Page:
Theologians began predicting the end of the world long before Hollywood did, so it’s not surprising that “2012,” the latest disaster blockbuster, contains more than a few religious images and references. But does Roland Emmerich’s box-office hit also qualify as a theological disaster? Several faith-based reviewers are raising interesting questions about the movie’s religious implications.
A review by the U.S. Conference of Catholic Bishops was disappointed by the film’s “theological glibness . . . despite a plethora of religious imagery and references to faith and prayer.” ,”What’s genuinely disturbing about this disaster movie to end all disaster movies — even taken as a popcorn flick engineered solely to entertain — is the almost sadistic way (direct) Emmerich and his computer-generated special-effects wizards kill off billions of people.”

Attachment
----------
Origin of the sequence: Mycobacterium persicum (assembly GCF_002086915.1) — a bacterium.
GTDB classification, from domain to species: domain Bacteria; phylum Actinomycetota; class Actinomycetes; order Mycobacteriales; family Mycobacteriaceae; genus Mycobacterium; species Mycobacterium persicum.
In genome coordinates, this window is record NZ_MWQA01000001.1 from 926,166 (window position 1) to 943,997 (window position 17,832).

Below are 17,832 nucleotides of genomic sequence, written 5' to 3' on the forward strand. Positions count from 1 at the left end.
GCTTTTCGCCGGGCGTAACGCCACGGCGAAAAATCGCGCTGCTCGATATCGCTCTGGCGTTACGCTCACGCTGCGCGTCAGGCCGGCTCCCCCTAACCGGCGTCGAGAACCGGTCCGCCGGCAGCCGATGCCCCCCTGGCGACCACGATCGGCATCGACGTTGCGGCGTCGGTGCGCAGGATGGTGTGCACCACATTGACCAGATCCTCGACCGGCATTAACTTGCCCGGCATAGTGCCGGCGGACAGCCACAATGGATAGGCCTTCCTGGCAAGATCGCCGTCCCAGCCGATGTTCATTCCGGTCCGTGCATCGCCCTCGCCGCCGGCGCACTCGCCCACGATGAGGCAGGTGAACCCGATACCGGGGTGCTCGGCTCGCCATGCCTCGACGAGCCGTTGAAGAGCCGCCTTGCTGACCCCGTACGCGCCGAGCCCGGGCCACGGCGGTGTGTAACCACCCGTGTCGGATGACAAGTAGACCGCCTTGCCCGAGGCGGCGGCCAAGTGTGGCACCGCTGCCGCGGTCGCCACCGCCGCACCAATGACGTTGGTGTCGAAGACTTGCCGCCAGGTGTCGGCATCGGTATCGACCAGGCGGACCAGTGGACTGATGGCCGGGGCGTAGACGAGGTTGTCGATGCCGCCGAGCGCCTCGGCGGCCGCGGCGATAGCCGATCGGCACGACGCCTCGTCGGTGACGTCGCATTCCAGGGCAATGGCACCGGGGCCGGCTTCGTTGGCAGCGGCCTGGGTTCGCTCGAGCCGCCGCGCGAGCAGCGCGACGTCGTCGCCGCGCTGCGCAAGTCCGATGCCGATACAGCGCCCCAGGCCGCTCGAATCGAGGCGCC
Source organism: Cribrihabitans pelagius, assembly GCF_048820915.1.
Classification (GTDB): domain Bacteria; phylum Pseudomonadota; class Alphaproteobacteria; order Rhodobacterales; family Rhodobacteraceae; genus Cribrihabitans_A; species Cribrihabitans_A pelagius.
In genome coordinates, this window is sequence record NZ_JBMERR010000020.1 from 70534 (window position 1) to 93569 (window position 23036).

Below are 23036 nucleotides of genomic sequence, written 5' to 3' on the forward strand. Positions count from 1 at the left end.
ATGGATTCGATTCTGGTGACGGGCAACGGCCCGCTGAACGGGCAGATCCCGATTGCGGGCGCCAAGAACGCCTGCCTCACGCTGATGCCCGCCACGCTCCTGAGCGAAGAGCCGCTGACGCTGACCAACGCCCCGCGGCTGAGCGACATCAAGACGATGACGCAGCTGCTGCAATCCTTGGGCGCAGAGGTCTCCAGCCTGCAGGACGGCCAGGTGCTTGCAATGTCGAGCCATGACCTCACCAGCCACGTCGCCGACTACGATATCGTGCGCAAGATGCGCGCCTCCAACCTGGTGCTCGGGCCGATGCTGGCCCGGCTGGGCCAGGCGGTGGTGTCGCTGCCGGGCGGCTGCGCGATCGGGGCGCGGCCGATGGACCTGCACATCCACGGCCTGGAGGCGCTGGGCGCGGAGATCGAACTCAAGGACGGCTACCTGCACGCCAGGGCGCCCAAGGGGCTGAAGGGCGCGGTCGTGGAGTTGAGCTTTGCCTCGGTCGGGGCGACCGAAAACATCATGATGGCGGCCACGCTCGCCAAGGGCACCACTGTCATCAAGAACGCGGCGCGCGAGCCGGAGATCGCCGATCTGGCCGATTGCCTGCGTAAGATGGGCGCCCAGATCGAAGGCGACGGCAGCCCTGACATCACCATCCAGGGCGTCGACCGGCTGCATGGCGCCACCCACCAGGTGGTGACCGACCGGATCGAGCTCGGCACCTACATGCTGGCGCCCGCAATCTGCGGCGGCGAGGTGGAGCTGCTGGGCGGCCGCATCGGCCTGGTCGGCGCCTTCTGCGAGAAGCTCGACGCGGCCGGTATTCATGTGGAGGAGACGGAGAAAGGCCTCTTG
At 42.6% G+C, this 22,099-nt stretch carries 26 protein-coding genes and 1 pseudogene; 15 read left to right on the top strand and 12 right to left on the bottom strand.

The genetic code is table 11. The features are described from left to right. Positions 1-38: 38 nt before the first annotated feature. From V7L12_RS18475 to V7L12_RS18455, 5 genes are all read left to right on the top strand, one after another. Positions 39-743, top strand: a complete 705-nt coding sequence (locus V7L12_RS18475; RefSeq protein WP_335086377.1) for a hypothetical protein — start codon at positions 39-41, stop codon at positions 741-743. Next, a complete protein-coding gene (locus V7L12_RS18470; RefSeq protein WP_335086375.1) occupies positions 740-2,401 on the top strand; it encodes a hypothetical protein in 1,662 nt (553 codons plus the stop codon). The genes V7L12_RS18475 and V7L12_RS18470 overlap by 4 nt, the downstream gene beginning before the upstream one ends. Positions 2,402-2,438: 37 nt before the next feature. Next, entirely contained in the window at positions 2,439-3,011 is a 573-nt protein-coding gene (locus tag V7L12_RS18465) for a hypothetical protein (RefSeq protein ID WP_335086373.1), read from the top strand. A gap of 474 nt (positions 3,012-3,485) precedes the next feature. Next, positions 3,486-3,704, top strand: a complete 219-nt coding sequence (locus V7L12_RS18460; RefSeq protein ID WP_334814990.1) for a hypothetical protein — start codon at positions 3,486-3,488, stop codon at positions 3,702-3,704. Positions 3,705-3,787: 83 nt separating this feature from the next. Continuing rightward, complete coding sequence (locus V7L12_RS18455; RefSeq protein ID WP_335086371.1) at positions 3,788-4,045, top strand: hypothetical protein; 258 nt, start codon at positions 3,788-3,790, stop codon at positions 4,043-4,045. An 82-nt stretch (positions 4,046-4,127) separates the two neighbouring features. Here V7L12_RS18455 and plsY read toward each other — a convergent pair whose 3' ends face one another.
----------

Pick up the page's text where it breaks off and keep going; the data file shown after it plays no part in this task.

A review on Focus on the Family’s pluggedin.com is equally troubled by circus-style attentiveness to carnage, but appreciative of numerous Christian references: two characters singing the old Christian hymn “Will the Circle be Unbroken,” another character reciting the opening of the 23rd Psalm, and several faith-based nods to the prospect of life beyond this world. This reviewer also liked the emphasis on family bonds, and “the characters’ willingness to sacrifice themselves to save others.”
A review by Christianity Today wonders why Christians — and Catholics in particular — seemed to bear the brunt of Emmerich’s wrath: The movie shows both St. Peter’s Basilica in Rome and the towering Christ the Redeemer statue in Rio being destroyed, but no Islamic or Jewish sacred landmarks. A Tibetan monk is among the survivors, but “the only Christian clergy shown are the Catholic prelates who die at St. Peter’s . . . If Emmerich is going to specifically show the Vatican leadership going down with St. Peter’s, I want to see Catholic (and/or Orthodox) bishops among the survivors–somewhere on the planet.”